• Ecology and evolution of species interactions
• Responses to environmental change
• Plant-pollinator interactions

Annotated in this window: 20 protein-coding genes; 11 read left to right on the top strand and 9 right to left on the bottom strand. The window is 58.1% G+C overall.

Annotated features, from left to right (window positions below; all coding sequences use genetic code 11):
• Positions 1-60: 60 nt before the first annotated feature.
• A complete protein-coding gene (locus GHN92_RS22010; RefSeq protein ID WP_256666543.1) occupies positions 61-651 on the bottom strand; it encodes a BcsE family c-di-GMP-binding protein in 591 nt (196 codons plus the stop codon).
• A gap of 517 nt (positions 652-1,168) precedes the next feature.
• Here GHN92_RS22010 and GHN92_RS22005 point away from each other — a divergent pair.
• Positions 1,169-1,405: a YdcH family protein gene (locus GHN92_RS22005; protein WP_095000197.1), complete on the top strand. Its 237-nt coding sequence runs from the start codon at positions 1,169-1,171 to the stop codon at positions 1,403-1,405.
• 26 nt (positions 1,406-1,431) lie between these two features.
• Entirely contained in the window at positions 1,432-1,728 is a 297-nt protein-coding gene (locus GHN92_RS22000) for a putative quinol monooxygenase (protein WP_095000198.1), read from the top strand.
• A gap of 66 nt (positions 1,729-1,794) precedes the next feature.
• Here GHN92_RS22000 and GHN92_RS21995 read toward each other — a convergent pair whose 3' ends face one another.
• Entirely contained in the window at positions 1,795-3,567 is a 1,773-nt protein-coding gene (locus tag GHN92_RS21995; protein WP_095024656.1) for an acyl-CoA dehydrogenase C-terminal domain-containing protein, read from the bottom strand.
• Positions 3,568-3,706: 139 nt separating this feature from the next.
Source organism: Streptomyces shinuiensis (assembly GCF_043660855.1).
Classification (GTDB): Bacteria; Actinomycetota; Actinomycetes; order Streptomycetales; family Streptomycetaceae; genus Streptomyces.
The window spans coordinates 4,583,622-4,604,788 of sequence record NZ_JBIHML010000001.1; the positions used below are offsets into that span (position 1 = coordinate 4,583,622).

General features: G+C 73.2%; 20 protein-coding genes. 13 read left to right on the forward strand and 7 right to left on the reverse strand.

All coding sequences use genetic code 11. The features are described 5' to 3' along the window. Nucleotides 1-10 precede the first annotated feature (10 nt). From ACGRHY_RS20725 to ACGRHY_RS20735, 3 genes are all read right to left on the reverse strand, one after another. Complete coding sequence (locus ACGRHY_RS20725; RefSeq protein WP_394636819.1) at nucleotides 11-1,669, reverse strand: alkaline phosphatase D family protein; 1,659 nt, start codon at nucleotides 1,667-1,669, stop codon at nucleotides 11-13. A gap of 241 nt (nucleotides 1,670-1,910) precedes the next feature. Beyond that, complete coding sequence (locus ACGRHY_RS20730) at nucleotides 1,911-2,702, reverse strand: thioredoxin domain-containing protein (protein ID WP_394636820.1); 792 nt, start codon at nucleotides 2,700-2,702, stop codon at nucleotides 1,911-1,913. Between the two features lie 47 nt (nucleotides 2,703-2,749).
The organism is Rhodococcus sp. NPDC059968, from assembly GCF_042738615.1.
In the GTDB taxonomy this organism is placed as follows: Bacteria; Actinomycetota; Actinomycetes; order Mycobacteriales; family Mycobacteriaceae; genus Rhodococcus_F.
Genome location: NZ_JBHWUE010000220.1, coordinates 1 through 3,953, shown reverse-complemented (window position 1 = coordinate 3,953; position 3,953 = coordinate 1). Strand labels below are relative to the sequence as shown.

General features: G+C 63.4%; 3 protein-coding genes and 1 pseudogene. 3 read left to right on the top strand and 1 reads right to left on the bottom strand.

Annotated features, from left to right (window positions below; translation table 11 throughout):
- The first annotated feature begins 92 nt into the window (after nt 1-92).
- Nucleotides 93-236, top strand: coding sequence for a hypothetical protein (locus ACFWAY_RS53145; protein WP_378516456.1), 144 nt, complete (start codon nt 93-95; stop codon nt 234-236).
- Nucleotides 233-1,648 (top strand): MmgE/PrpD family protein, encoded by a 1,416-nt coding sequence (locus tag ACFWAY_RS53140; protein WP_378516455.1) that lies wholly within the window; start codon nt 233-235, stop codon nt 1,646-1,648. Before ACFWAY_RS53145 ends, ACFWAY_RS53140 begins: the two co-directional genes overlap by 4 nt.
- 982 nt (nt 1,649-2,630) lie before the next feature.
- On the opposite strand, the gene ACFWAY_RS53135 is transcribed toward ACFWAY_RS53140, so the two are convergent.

Urban plant-pollinator interactions. Miller-Struttmann’s research explores the reciprocal relationships between plants, pollinators, and people, largely through the lenses of climate change and urbanization. The globe is becoming increasingly urbanized, meaning that the success of biodiversity conservation efforts relies heavily on human-modified landscapes. We rely heavily on biodiversity for important ecosystem services, such as pollination, particularly in urban food deserts where food production is increasingly supplemented by community gardens and small-scale farms. This summer, I have two ongoing research projects that an REU student could build upon. The first evaluates pollination in orchards across the city of St. Louis, examining how factors such as human population density, socioeconomic status, and surrounding vegetation impact insect numbers and fruit yield. We are performing detailed experiments to test the effects of increasing pollinator numbers directly, by adding nests of native bees, or indirectly, by adding blackberry stems and commercial bee houses that they can use as nesting sites. This project may involve washing insects, pollen identification, and/or bee identification and behavior. The second project uses observations by citizen scientists enrolled in the Shutterbee Citizen Science Project to test the predictions about how landscape features influence bee diversity and occupancy. This project may involve working with citizen scientists to track plant-bumble bee interactions on their land, identifying plants and bees using taxonomic keys, and/or developing occupancy-detection models in the R programming language. It is possible for the student(s) participating in this project to receive co-authorship on a publication resulting from this work.